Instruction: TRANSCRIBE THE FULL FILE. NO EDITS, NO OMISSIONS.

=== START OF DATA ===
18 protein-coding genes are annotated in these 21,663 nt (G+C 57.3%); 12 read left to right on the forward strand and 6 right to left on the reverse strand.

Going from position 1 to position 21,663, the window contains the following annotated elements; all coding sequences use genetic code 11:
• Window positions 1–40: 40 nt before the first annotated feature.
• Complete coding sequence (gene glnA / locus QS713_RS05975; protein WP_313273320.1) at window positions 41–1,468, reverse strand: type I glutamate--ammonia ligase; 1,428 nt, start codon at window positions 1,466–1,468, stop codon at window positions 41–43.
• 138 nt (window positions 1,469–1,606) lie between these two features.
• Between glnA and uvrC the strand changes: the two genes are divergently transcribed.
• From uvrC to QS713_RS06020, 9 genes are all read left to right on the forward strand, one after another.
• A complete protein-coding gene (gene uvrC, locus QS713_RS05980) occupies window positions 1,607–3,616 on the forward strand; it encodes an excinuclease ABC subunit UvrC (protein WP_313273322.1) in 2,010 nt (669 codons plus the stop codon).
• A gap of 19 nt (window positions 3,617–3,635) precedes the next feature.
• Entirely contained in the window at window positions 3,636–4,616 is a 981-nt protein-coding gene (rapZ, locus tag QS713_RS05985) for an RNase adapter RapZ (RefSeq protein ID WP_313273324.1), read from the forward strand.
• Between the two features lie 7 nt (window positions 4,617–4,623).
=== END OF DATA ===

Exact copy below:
18 protein-coding genes are annotated in these 21,663 nt (G+C 57.3%); 12 read left to right on the forward strand and 6 right to left on the reverse strand.

Going from position 1 to position 21,663, the window contains the following annotated elements; all coding sequences use genetic code 11:
• Window positions 1–40: 40 nt before the first annotated feature.
• Complete coding sequence (gene glnA / locus QS713_RS05975; protein WP_313273320.1) at window positions 41–1,468, reverse strand: type I glutamate--ammonia ligase; 1,428 nt, start codon at window positions 1,466–1,468, stop codon at window positions 41–43.
• 138 nt (window positions 1,469–1,606) lie between these two features.
• Between glnA and uvrC the strand changes: the two genes are divergently transcribed.
• From uvrC to QS713_RS06020, 9 genes are all read left to right on the forward strand, one after another.
• A complete protein-coding gene (gene uvrC, locus QS713_RS05980) occupies window positions 1,607–3,616 on the forward strand; it encodes an excinuclease ABC subunit UvrC (protein WP_313273322.1) in 2,010 nt (669 codons plus the stop codon).
• A gap of 19 nt (window positions 3,617–3,635) precedes the next feature.
• Entirely contained in the window at window positions 3,636–4,616 is a 981-nt protein-coding gene (rapZ, locus tag QS713_RS05985) for an RNase adapter RapZ (RefSeq protein ID WP_313273324.1), read from the forward strand.
• Between the two features lie 7 nt (window positions 4,617–4,623).